As I think I may have mentioned before, I wasn’t the biggest fan of Licensed To Ill-era Beastie Boys. Part of it might’ve been a sense of “oh, now white guys are rapping and you guys are all into it” that I felt from people and couldn’t really articulate as a pre-pubescent. Part of it may have been the fact that all the kids who bullied me at the time seemed really into them. Whatever it was, I didn’t appreciate the Beasties’ debut until I was much older. I didn’t anticipate enjoying anything from the Beastie Boys ever.
Then “Hey Ladies” came out and blew my 13 year old mind to bits.
I distinctly remember hearing it on the radio at some point in summer ’89, either right before my family went on a road trip to Florida or during the trip. “Hey Ladies” had nothing in common with “Fight For Your Right” or “No Sleep ‘Til Brooklyn”. It was funky. It was danceable. It sampled, like, 3000 different songs (seriously, y’all; there’s a lot of samples in there). The guys’ voices were the same, but it was like someone took those voices and dropped them onto a completely different planet. I was in love.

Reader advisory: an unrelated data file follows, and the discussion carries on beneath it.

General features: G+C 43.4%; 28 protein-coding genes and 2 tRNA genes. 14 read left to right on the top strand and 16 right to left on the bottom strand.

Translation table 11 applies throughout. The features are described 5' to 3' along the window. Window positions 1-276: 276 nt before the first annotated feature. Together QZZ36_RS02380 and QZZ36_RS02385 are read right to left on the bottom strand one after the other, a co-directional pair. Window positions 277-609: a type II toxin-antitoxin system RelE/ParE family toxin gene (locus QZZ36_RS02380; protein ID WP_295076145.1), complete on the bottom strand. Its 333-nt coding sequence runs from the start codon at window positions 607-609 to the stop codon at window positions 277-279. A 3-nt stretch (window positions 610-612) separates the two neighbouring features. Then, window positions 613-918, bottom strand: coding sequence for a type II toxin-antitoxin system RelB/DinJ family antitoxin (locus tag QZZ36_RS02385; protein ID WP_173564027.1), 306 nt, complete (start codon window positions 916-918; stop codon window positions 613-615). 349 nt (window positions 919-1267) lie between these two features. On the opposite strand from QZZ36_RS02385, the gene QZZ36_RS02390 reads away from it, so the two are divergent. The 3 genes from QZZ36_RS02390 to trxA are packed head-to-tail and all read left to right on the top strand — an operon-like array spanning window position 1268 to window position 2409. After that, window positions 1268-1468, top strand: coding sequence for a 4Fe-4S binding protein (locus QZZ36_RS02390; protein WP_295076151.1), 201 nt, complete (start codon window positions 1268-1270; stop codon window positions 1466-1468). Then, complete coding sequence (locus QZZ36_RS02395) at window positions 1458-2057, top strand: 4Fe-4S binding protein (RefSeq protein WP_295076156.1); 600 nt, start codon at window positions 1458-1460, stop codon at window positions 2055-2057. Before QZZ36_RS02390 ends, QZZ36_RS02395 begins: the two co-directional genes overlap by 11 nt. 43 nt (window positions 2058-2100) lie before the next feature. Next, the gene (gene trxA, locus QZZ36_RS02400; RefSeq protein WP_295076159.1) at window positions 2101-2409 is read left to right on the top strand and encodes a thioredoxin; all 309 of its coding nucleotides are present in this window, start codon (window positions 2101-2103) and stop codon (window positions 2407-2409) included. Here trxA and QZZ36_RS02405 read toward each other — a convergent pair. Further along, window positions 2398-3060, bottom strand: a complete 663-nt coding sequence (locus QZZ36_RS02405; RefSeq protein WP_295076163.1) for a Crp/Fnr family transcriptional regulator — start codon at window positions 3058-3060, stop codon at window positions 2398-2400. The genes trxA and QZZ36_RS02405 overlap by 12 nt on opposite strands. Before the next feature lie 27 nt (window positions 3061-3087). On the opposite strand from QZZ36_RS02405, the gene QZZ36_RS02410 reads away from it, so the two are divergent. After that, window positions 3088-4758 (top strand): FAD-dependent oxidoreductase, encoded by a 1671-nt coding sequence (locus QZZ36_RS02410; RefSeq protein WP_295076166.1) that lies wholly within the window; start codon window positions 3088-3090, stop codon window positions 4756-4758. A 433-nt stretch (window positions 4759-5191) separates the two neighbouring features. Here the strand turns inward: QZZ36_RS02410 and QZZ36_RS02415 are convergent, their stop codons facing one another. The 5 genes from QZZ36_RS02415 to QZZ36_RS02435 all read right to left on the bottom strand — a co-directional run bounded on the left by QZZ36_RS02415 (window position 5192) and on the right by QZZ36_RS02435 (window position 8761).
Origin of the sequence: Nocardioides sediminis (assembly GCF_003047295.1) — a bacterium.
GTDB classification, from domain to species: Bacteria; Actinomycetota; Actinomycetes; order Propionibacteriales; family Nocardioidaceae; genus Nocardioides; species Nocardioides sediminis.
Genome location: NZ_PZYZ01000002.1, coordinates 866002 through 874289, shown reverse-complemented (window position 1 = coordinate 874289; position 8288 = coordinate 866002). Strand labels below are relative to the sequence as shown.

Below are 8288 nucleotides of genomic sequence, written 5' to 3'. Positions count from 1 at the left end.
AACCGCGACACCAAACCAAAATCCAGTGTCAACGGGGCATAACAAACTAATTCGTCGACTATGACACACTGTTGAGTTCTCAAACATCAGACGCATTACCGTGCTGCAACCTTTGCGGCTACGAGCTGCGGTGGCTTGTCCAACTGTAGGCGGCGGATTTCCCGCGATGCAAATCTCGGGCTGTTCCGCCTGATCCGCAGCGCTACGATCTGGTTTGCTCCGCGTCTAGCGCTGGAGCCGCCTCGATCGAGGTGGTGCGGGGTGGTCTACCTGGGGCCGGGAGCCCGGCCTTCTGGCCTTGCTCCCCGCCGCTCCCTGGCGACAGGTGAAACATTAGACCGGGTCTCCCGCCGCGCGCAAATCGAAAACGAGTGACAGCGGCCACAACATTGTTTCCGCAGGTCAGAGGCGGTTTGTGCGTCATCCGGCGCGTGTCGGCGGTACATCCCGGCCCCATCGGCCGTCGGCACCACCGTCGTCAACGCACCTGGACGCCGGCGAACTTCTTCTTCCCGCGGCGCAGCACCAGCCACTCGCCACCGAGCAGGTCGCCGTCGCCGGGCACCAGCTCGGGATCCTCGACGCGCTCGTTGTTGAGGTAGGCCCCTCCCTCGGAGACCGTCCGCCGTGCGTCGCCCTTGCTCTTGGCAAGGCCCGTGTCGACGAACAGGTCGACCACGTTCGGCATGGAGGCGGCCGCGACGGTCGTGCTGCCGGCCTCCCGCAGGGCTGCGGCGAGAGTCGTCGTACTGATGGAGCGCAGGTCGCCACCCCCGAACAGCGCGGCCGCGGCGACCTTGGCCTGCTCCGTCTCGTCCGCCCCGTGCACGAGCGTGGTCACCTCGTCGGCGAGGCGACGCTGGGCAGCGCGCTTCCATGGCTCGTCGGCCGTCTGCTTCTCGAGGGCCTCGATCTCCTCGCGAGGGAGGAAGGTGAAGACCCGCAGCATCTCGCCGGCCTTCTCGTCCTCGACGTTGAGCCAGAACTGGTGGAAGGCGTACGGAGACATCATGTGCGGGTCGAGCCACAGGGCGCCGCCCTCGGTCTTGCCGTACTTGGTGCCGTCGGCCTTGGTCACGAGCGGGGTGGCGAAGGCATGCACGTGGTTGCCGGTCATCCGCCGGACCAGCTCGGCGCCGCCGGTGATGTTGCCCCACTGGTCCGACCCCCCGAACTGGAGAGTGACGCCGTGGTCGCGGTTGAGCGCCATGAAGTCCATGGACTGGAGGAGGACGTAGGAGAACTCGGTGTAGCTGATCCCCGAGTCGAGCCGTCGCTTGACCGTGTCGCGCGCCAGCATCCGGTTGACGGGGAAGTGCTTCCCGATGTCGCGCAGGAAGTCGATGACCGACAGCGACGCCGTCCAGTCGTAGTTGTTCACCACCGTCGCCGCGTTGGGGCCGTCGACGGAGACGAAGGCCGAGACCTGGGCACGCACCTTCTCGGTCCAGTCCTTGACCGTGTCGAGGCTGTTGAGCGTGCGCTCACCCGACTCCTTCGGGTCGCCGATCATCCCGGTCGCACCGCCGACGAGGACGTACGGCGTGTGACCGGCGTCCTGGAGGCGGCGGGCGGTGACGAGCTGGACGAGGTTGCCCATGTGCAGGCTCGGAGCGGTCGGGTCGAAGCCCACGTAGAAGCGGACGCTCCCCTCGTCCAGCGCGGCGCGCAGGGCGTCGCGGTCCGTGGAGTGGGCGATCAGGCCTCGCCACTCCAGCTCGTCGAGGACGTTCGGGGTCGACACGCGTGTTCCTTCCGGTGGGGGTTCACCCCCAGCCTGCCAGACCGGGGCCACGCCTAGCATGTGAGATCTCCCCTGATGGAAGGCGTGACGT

I remember during that road trip, stopping at a record store (it might’ve just been a WalMart) and perusing the cassingles section with my cousin. I think we were allowed to pick out two each. I lingered over the “Hey Ladies” single for a minute and wanted to buy it, but didn’t. Instead, I went with “Cold Hearted” by Paula Abdul and “I Like It” by Dino. I loved both those songs. Still love ’em, as a matter of fact. But they’re not “Hey Ladies”. They’re not as smart or witty. They don’t have videos as iconic (although Paula’s risque dance moves in “Cold Hearted”come very close).
I’ve bought at least four copies of Paul’s Boutique in my lifetime, though. So I feel like I’ve made up for that cassingle oversight.